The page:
Three years ago Goshen (Ind.) Health, which operates a 123-bed hospital, began looking at secure text messaging as a way to improve clinician communication—and now, it’s taken on a patient-centered twist.
In 2016, Dr. David Koronkiewicz, then Goshen Health’s medical director of quality, was given a task: look into text messaging for clinicians and staff. The hospital soon selected a service and implemented it systemwide for clinicians, nurse case managers and nursing supervisors. But Koronkiewicz realized the product could prove useful for checking in with patients, too.
“I started using secure messaging with my patients, even before I brought it up to my partners” at Goshen Orthopedics & Sports Medicine, the hospital-employed orthopedic group at Goshen Health where Koronkiewicz practices as an orthopedic surgeon, he said.
Koronkiewicz began experimenting with enrolling his patients and their caregivers into an app—Backline, a secure messaging app from software provider DrFirst—on the day of surgery. Through the app, Koronkiewicz could chat with patients via direct messages, similar to texting.
During the patient’s procedure, Koronkiewicz would use the app to keep the patient’s caregiver updated on when the surgery would be over. Then, in the days following, Koronkiewicz would message the patient directly to check in on their recovery. Patients are alerted of a physician’s Backline message through a text message, which directs them to a secure chat webpage—and for 72 hours after Koronkiewicz sends a message on the app, patients are able to respond with their questions or concerns.
It was a hit. “I’ve had patients text us that say, ‘I need new pain medicine,’ or ‘I’m nauseated,’ or ‘Can I (take) a shower?’ ” Koronkiewicz noted as examples.
So last year, Koronkiewicz proposed imple-menting physician-patient messaging throughout Goshen Orthopedics & Sports Medicine. His colleagues, understandably, had some concerns—including a worry that patients would reach out to them with “every little single question,” Koronkiewicz said.
But they agreed, and in January, Koronkiewicz conducted a monthlong pilot study of 38 patients for a deeper look at this type of messaging. Seventy-eight percent of the patients said the ability to message their physician improved the overall care process, while 83% said it helped to make them feel at ease, according to Koronkiewicz’s findings. Ninety percent said they would recommend the practice to others.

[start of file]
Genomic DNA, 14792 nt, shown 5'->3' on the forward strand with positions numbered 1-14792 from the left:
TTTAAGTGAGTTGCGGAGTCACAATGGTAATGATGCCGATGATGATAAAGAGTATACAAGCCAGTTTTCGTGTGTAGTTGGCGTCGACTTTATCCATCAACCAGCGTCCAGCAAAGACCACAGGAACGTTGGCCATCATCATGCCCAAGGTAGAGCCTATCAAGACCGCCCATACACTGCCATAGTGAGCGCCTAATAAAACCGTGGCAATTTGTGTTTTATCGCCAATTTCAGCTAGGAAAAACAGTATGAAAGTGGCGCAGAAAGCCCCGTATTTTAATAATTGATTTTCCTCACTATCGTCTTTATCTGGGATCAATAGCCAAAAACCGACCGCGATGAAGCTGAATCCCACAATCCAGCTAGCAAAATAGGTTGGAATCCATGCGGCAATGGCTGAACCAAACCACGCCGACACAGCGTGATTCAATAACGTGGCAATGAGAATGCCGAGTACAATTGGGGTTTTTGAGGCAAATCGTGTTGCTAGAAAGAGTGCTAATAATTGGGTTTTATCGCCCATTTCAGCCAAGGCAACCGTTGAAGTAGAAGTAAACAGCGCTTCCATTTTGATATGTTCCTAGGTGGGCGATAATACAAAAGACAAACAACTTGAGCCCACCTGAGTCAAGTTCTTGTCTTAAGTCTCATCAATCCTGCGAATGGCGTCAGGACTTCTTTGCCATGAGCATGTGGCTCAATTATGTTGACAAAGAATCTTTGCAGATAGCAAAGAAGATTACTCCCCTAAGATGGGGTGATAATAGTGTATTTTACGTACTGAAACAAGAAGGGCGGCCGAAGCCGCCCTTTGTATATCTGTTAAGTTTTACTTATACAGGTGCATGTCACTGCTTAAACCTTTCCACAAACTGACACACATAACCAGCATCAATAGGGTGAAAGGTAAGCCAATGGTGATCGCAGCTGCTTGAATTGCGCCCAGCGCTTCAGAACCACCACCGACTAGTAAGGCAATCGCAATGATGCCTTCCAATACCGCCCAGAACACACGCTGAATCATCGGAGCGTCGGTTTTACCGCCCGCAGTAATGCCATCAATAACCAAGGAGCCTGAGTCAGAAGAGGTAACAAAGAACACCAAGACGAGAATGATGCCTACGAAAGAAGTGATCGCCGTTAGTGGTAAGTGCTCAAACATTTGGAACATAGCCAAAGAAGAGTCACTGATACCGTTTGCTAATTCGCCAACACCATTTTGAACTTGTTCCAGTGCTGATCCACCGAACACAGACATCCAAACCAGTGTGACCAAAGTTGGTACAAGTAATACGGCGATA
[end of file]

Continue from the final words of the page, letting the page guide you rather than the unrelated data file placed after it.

And over-communication wasn’t a problem, Koronkiewicz said. Only two patients enrolled in the pilot study messaged their physician four or more times, and there was only one case where a physician expressed frustration about a patient texting multiple times in the middle of the night.
Dr. S. Luke Webster, a consultant with Maestro Strategies who has experience implementing secure messaging systems for providers and patients, said it’s important to address providers’ concerns about added workload at the outset.
Careful integration of such a system should include having other clinical staff, such as nurses and physician assistants, triage messages and answer questions that don’t require physician input.
Dr. Lew Schon, who joined the Institute for Foot and Ankle Reconstruction at Mercy Medical Center in Baltimore as director of orthopedic innovation this spring, said he has used direct messaging to check in on patients after surgery for the past five or six years, though on a less formal level. “It wasn’t something that the hospital had adopted, but it was something that I was doing,” he said.
Schon uses WhatsApp to set up group messages with some patients and members of the care team, and is considering working with Zimmer Biomet’s myMobility app, which includes a direct messaging capability. Schon doesn’t set up messaging for routine cases, but said he will sometimes offer the capability to patients with more complex needs or who are based out of state or internationally.
He agreed patients have not misused the capability in his experience, but stressed the importance of setting expectations, both in terms of timeliness—explaining that he won’t be able to respond to most messages immediately—and setting boundaries on what types of issues warrant a message.
The key for hospitals considering this type of program is starting slow, Schon added. “Implement it for certain patients, with certain diagnoses, with certain procedures and learn it—become more comfortable with it, test drive it, and figure out what’s best for your unique set of doctors and your hospital.”